Defense Minister Avigdor Liberman met with local council heads in the Gaza Belt region Thursday and praised residents of the region for their “quiet determination and steadfastness” in the face of ongoing rocket attacks, but the council heads said that they, like other civilians, have no way of knowing whether fighting between Israel and Hamas would escalate or taper off over the coming hours.
“We’re at a fork in the road,” Alon Shuster, the head of the Sha’ar Hanegev Regional Council told TPS after speaking to Liberman and meeting with security officials. “Things could calm down, they could heat up. Like everyone, we’re waiting patiently to see what happens, to see what the defense minister decides. “But whatever (decision Liberman makes), the goal is of course not to fight. Even if there is a war, fighting is always means to an end, that being achieving long-term quiet – not only for us, but for the Palestinians, too.”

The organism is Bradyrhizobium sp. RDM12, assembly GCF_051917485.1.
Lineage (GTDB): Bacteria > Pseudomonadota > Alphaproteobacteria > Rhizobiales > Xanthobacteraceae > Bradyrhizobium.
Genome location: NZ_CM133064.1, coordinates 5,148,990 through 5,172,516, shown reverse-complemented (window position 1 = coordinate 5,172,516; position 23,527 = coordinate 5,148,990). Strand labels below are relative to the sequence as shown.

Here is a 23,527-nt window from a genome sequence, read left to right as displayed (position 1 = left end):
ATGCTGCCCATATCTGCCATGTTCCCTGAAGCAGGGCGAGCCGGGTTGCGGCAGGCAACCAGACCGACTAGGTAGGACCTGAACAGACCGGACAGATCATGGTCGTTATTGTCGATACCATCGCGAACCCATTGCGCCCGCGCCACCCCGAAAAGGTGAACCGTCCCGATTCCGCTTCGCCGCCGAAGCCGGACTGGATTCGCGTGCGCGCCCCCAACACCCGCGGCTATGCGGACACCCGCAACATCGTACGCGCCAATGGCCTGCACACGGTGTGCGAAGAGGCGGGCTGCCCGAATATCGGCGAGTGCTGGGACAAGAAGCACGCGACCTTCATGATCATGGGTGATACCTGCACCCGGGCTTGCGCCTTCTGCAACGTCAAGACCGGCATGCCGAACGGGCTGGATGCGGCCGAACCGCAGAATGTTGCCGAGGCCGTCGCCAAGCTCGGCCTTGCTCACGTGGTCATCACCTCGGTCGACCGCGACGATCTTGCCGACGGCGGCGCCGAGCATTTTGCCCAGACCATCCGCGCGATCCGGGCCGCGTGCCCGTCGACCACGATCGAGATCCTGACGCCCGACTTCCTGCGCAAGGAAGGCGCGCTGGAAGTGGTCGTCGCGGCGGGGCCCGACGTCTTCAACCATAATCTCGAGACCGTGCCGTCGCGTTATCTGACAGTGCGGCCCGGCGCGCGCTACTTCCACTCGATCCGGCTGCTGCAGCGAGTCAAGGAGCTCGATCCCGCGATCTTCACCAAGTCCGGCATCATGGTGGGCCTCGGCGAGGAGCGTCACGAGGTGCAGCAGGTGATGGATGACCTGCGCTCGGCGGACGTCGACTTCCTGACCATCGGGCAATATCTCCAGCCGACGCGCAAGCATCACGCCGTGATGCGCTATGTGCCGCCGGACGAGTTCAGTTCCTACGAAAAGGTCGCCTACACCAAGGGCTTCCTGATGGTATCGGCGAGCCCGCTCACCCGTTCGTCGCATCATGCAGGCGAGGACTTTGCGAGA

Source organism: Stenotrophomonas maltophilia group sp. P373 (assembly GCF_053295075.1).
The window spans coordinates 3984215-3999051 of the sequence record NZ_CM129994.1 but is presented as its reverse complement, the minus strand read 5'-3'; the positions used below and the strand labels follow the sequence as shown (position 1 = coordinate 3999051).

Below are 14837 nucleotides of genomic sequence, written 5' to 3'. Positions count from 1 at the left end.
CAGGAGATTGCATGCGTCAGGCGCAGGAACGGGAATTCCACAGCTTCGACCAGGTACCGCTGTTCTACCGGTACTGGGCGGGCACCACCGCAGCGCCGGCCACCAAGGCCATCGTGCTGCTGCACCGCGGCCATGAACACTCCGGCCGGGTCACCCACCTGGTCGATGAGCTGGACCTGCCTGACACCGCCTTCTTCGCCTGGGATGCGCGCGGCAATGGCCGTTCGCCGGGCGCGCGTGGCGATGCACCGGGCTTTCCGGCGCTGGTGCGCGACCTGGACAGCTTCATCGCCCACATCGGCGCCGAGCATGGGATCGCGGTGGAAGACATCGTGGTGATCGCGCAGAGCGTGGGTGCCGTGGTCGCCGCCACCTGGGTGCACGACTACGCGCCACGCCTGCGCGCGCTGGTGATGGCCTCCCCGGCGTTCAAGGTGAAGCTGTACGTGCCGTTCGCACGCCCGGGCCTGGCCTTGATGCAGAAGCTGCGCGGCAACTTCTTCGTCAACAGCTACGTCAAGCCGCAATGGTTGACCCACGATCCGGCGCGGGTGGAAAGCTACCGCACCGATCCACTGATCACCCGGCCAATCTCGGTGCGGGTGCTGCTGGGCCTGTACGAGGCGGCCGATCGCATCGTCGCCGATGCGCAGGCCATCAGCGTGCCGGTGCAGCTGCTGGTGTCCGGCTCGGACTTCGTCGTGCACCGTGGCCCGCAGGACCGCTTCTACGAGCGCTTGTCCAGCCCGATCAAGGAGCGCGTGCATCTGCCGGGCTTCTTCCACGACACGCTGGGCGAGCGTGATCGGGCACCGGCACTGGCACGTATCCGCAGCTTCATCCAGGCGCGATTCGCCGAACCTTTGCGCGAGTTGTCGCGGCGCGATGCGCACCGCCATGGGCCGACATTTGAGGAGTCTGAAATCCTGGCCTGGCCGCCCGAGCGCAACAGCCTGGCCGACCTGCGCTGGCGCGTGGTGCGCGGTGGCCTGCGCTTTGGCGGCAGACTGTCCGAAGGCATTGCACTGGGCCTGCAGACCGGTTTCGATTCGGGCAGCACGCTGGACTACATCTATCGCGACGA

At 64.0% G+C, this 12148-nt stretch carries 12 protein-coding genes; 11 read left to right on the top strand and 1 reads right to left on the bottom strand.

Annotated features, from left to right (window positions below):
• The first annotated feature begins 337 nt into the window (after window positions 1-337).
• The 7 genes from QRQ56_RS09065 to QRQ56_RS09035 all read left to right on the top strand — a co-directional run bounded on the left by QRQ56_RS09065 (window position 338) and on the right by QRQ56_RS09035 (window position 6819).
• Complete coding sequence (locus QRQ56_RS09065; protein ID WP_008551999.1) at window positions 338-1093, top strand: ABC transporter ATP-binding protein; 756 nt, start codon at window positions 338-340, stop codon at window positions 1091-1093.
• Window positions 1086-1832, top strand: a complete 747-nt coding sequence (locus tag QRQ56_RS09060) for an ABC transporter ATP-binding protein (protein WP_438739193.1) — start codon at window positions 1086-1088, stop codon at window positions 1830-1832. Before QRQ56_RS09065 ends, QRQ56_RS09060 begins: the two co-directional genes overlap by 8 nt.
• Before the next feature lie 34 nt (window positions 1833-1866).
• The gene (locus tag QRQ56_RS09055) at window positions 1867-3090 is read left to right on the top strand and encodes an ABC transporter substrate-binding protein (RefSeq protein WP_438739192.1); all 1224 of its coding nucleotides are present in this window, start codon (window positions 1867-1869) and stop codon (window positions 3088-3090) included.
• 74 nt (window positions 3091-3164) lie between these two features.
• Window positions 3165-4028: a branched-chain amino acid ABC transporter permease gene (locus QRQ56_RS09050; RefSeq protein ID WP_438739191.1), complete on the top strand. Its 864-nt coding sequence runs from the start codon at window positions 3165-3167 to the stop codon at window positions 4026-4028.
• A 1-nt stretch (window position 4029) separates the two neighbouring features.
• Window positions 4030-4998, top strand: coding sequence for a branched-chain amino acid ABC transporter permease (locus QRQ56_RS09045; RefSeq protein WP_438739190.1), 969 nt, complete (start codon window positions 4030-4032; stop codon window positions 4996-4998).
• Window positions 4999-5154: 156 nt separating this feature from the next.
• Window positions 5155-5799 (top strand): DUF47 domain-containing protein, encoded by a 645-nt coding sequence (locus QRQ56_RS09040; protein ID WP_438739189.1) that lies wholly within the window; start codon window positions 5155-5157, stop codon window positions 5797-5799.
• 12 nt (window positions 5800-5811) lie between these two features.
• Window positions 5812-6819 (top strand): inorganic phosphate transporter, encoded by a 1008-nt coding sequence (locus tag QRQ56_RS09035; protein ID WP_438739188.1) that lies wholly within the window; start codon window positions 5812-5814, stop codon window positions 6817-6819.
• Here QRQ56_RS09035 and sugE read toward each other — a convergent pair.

Asked if he supports Prime Minister Binyamin Netanyahu’s long-standing position that Israeli attacks on Gaza are not aimed at toppling the Hamas leadership, but rather at “restoring quiet to the people of Israel,” Shuster said it is “always preferable” to negotiate an agreement. For that reason, he argued that the political echelon is correct to wait and see if the international community, and particularly Egyptian moderators can craft an agreement between Fatah and Hamas that would get the terror group to stop firing at Israel.
If diplomacy fails, however, he said that Israel would be forced to respond with greater force.
“If it becomes clear that this unstable, out of control regime simply cannot be dissuaded, if there is no agreement to be made and they continue to provoke escalations, then we are apparently closing in on the moment that we’ll have to put them in their place.
“But I’m not sure we’ve reached that point yet. Don’t forget, we are watching the most advanced negotiations (between Hamas and Fatah) we’ve seen for a decade or more, with international attention focused on Gaza. I think that whatever happens in the coming days, we have to go back to consider a diplomatic move.
“If it becomes clear that they are committed to breaking all the dishes, it would be a slap in the faace to the Egyptians and to the entire world. There will be repercussions on many different levels,” Shuster said.
Written by TPS | Photo by Kobi Richter/TPS